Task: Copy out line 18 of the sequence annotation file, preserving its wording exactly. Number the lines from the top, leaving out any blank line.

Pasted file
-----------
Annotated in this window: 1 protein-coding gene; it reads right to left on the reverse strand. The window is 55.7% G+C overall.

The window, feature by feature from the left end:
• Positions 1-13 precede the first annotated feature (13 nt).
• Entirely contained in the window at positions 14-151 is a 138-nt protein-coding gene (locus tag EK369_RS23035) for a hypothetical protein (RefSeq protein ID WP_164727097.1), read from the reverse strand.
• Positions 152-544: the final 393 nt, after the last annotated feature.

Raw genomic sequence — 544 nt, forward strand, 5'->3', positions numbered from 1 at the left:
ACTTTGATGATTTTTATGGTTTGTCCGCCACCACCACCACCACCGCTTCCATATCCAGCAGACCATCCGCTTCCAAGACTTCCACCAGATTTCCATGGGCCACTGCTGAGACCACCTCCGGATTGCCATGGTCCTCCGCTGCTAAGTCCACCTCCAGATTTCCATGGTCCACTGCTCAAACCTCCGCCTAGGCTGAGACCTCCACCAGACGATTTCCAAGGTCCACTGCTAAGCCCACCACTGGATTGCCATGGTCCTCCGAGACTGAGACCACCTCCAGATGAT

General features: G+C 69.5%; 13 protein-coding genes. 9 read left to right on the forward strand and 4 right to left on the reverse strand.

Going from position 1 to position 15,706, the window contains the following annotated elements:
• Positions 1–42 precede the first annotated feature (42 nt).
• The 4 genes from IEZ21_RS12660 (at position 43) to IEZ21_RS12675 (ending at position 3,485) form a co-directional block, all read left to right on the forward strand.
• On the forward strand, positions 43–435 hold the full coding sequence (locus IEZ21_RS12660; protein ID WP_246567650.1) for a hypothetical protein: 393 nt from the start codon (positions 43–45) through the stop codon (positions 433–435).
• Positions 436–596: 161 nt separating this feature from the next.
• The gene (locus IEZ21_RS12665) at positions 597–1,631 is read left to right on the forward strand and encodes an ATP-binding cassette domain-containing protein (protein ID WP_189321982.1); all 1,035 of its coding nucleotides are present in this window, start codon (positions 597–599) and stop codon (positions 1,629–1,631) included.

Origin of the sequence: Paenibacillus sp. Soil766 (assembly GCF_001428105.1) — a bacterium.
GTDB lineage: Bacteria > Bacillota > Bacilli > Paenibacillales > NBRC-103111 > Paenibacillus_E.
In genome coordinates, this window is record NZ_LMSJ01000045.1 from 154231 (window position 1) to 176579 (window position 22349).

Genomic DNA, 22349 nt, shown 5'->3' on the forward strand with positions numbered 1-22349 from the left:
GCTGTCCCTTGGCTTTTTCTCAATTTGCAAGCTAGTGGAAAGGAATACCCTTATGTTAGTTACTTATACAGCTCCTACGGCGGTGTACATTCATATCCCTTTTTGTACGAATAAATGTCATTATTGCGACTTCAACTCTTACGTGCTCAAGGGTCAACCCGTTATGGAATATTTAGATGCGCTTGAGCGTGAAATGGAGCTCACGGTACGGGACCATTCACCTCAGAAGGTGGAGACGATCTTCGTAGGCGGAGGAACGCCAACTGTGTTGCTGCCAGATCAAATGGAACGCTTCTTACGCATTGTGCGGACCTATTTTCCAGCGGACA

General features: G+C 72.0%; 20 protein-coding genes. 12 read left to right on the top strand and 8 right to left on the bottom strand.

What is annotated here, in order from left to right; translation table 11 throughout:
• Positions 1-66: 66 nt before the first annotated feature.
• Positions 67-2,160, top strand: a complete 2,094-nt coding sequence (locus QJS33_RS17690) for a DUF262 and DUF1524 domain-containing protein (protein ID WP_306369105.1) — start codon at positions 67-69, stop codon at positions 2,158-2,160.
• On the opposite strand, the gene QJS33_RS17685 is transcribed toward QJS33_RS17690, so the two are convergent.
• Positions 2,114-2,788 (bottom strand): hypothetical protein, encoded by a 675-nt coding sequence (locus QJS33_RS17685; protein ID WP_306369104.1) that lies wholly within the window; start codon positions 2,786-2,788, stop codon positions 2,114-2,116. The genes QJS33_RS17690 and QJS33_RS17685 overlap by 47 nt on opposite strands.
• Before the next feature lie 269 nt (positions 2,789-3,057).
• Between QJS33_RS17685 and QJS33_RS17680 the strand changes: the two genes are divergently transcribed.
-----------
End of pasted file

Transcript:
Genomic DNA, 22349 nt, shown 5'->3' on the forward strand with positions numbered 1-22349 from the left: